The Surge: A Walk in the Park Review

One of the best things about gaming is that so much work invariably goes into each release that developers sometimes get burned out and start coming up with crazy ideas to switch things up, and setting a Souls-y game like The Surge in a theme park gone horribly awry is definitely a crazy idea. After all, the base game is grim and serious, and the few friendly characters you meet are slowly corrupted as the story progresses to further add to the uncomfortable feeling of being totally alone. Fighting a bunch of theme park mascots who shoot lasers out of their eyes while being directed over the radio by a refreshingly uncorrupted ally, then, is about as far as you can get from the tone of the base game. Granted, you’re still wandering around a lot of vents and dark underground areas while crazy people in exoskeletons jump out, but there’s also a significant portion of the game that takes place in and around outdoor theme park rides and attractions. A Walk in the Park is a slightly hesitant but undeniably enjoyable step in a direction the burgeoning genre has yet to explore, and one that hopefully sends a message that games like this don’t need to be crushingly dark (tonally and visually) to be enjoyable. Read more →

SOMA Review

Frictional Games makes some incredibly well-received games, and yet these have been entirely inaccessible to someone like me because of their focus on helplessness. Not having the option to karate chop or minigun my way through monsters just isn’t an experience I’ve ever been able to appreciate. Even in real life, knowing that going crazy and setting everything on fire is always an available option is a strangely comforting thing (though less so to others). When SOMA originally came out in 2015, then, I had no choice but to weather everyone’s talk about this brilliant game that remained out of my reach because of its genre. That is, until now—SOMA’s Xbox One release includes an optional “Safe Mode” that renders you immune to monster attacks, and this mode has been patched into the PC version and will eventually also find its way to the PS4 version. Safe Mode changes the game in subtle ways, causing many of the game’s monsters to ignore your presence until you go out of your way to antagonize them, though a few enemies toward the middle of the game are strangely aggressive regardless. Of course, SOMA is still a thoroughly creepy experience that retains its general atmosphere of there being something horrible just around the next corner, so it’s worth mentioning that this isn’t a “make the game accessible for those who detest scary games” mode. Instead, it’s more akin to a “speed up gameplay by eliminating the need to slowly creep around monsters” mode. Even for gamers like me who avoid most horror-type games, though, SOMA delves into various consciousness and identity issues that you’re not likely to experience in any other game out there, and is well worth fighting through for that reason. Read more →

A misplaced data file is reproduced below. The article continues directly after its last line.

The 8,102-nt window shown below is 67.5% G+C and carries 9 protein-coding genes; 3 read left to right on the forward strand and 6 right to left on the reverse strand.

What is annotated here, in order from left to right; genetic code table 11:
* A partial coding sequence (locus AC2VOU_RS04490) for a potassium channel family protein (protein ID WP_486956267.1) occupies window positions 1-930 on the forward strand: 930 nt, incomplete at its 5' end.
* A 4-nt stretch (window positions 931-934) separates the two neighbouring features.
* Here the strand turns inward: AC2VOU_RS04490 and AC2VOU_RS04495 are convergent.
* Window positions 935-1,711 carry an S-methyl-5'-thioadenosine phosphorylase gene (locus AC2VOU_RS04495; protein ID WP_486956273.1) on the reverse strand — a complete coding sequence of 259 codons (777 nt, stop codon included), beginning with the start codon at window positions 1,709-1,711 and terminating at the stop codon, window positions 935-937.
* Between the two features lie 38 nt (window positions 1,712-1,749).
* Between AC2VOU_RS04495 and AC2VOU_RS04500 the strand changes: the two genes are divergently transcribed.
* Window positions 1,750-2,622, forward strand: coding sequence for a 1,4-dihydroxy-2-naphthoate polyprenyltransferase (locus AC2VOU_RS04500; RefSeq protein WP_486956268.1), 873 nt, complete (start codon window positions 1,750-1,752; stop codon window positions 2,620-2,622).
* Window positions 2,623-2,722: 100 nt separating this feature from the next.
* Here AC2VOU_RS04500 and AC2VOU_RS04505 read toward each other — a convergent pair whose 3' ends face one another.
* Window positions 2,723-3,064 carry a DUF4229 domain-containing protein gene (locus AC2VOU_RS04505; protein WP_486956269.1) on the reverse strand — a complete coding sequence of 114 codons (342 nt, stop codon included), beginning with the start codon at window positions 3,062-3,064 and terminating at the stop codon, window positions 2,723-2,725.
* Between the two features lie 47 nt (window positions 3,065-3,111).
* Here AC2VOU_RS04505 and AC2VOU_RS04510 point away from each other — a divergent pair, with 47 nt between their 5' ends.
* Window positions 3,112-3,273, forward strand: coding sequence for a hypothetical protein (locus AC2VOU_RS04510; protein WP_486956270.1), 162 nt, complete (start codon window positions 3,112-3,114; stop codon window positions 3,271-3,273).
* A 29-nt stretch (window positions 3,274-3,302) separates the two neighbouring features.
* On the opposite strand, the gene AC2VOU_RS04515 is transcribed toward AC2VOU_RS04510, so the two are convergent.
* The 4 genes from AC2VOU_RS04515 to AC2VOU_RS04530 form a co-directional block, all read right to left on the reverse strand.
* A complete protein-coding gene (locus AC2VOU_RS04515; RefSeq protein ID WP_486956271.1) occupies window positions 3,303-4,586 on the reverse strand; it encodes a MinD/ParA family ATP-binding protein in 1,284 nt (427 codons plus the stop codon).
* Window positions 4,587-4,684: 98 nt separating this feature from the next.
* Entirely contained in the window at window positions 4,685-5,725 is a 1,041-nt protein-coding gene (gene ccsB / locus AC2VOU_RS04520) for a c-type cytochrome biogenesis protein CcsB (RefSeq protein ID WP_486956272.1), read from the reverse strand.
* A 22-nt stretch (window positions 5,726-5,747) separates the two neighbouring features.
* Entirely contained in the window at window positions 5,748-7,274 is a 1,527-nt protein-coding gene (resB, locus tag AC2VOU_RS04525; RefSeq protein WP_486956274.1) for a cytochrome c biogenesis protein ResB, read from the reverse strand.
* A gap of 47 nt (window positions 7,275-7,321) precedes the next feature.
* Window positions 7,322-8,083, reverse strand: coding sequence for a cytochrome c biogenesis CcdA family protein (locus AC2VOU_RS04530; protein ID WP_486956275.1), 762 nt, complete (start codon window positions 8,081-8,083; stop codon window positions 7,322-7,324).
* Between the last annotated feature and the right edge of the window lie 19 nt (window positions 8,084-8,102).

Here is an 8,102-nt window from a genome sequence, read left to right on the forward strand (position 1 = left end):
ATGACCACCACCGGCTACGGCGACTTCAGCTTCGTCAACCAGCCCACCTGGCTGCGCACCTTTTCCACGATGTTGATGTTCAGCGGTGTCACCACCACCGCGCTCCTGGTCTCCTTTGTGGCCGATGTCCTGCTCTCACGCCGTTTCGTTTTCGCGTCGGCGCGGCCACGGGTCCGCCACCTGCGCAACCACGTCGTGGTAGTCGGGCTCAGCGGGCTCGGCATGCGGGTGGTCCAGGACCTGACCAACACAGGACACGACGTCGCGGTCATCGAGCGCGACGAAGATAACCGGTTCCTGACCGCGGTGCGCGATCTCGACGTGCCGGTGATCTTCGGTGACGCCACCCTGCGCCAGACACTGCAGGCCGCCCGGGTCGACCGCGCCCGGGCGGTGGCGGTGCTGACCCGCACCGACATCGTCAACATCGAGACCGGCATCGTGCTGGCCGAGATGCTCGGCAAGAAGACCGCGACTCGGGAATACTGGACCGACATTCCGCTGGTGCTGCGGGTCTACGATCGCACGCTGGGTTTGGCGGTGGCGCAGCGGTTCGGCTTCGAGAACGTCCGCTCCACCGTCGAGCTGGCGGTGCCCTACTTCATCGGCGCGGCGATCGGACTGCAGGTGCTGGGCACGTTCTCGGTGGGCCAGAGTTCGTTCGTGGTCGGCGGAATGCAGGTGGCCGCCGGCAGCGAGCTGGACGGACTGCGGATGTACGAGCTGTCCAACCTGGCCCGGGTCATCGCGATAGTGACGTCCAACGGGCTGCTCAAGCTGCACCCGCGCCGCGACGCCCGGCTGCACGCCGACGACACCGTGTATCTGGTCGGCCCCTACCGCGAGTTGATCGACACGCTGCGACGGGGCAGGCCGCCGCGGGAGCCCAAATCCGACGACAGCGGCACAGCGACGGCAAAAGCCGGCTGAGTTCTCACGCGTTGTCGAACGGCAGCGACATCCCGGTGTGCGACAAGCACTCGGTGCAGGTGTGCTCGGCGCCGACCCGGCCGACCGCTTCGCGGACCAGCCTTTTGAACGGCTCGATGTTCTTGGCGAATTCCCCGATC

Tower 57 Review

Tower 57 is a game that’s a lot of fun, but how much fun you’re bound to have with it will depend on a few things. First, whether or not you have a controller. This game is hard, but only when using the keyboard and mouse controls. The difficulty is more reasonable when using a controller (even more so with aim assist), so having one can mean the difference between ragequitting and steamrolling the entire game without much of a problem. It’s also a fairly short game, lasting between 2 and 3 hours if you don’t find yourself stuck on a boss or something. There are supposedly modding tools coming despite the topic all but vanishing from updates around late 2015, though, and that should help give the game some legs. Hey, speaking of legs, this is a game where enemies can remove yours, leaving you to flail around helplessly as a torso in a desperate bid to fend off enemies with whatever crazy weaponry you have. Of course, that’s assuming that your arms haven’t been removed by a dinosaur, because that’s also a possibility, and you’re not going to be shooting anyone without arms. The fact that such sentences can be written in complete seriousness speaks to the utter absurdity of Tower 57, but it should also be mentioned that the game isn’t so wrapped up in craziness that it doesn’t do anything else. We’re talking destructible environments, great art, lovably downsampled voice clips, and a Dieselpunk world just dystopian enough that the jokes about social/class inequalities are reflected in the gameplay. Read more →